Stevenage pensioner conned out of �17,500 life savings

AN 80-year-old woman from Stevenage who thought she had won a windfall on an Australian lottery has lost her life savings of �17,500, in what turned out to be a scam.

The victim, who has not been named, was contacted by conmen through a letter that claimed to offer her the chance to take part in an Australian lottery for a �10 stake.

She sent off the money along with her telephone number, and received a letter in August claiming that she was to be awarded �140,000. She was later told the winnings would go up to �390,000, if she sent a cheque for �2,100 to offset a tax bill for the sum.

The pensioner and her husband were then contacted five further times, sending off six cheques totalling �17,500.

“The carrot just kept getting bigger and bigger,” said the victim’s 85-year-old husband.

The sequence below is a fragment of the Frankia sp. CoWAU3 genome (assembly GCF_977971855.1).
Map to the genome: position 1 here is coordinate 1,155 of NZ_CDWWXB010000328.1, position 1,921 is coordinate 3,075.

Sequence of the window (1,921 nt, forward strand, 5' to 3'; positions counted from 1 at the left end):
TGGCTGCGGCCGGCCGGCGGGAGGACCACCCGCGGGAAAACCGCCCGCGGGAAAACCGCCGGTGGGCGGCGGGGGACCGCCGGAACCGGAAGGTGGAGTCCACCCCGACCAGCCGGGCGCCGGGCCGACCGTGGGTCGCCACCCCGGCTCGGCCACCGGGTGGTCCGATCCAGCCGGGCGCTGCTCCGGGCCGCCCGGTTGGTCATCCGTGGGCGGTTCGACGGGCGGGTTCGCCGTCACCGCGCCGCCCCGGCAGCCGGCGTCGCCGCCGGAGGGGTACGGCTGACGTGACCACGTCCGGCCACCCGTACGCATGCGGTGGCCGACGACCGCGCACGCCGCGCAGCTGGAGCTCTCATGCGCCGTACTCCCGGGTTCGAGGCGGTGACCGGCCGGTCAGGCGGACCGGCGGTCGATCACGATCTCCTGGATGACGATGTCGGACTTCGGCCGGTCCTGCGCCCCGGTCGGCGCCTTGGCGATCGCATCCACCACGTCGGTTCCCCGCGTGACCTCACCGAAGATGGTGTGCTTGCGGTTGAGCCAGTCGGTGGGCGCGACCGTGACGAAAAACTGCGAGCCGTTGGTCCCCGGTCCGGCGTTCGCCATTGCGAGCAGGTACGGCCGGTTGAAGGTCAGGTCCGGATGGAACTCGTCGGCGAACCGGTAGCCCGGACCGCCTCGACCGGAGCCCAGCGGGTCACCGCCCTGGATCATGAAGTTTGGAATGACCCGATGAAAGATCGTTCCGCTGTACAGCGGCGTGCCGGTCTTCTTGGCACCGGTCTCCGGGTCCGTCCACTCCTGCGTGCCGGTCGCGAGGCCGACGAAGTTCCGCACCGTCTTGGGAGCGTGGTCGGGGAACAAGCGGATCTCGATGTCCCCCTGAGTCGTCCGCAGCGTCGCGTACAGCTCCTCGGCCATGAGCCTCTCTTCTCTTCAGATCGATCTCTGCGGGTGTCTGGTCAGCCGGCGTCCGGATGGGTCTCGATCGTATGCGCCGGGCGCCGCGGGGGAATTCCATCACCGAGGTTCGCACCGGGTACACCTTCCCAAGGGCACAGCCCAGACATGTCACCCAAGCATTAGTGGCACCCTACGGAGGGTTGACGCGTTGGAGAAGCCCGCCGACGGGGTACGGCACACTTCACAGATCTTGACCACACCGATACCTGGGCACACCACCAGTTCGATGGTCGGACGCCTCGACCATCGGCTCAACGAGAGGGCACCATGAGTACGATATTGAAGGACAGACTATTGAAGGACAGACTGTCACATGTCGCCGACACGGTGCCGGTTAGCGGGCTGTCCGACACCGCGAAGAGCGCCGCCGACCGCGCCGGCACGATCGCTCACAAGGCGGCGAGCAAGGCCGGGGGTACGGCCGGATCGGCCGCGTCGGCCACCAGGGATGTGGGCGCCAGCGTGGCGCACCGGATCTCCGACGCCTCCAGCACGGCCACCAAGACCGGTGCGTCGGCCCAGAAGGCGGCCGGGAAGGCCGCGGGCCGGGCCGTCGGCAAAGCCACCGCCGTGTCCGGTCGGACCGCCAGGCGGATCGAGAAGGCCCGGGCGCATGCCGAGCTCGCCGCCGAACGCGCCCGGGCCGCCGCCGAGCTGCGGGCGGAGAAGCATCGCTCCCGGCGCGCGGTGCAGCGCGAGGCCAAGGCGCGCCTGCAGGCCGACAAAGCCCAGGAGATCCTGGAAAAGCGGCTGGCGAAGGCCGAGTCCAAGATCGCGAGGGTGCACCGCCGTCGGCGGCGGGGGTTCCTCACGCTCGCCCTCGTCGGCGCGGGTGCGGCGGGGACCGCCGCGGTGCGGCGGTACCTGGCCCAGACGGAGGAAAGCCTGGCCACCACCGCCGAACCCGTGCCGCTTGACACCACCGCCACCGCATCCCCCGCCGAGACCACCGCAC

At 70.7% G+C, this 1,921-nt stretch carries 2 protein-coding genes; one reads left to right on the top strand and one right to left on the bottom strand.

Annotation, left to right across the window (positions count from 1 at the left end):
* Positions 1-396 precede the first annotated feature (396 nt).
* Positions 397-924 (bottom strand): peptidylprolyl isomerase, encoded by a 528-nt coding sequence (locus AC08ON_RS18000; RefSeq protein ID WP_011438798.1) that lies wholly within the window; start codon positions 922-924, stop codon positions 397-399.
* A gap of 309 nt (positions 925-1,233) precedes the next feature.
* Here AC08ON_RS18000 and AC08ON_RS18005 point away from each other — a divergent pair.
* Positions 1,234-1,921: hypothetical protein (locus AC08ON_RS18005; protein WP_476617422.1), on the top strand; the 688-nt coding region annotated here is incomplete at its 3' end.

“Once they hooked you in, they just kept upping the stakes.

The couple have not received a penny of their ‘winnings’, and police are currently investigating the fraud, which they believe has originated from overseas.

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“I feel so foolish. That money was my life savings and they have practically wiped us out financially,” said the victim.

“They were so believable and polite on the phone. They couldn’t have been more charming.”

The victim has now issued a warning to try and stop people facing a similar fate. She is still receiving up to ten letters a week, claiming to come from various lotteries across the world.

“These scams can, on the surface, appear very genuine, but don’t be taken in,” said Herts Constabulary crime prevention officer Mark Montgomery.

“The very stark message is that if a company you’ve had no dealings with gets in touch out of the blue, never give out any money or divulge bank or personal details to them,

“If you receive one of these letters, put it in a plastic bag and hand it in at your nearest police station. And if you have received a suspicious telephone call, please report it.

“If it sounds too good to be true, then it more than likely is.”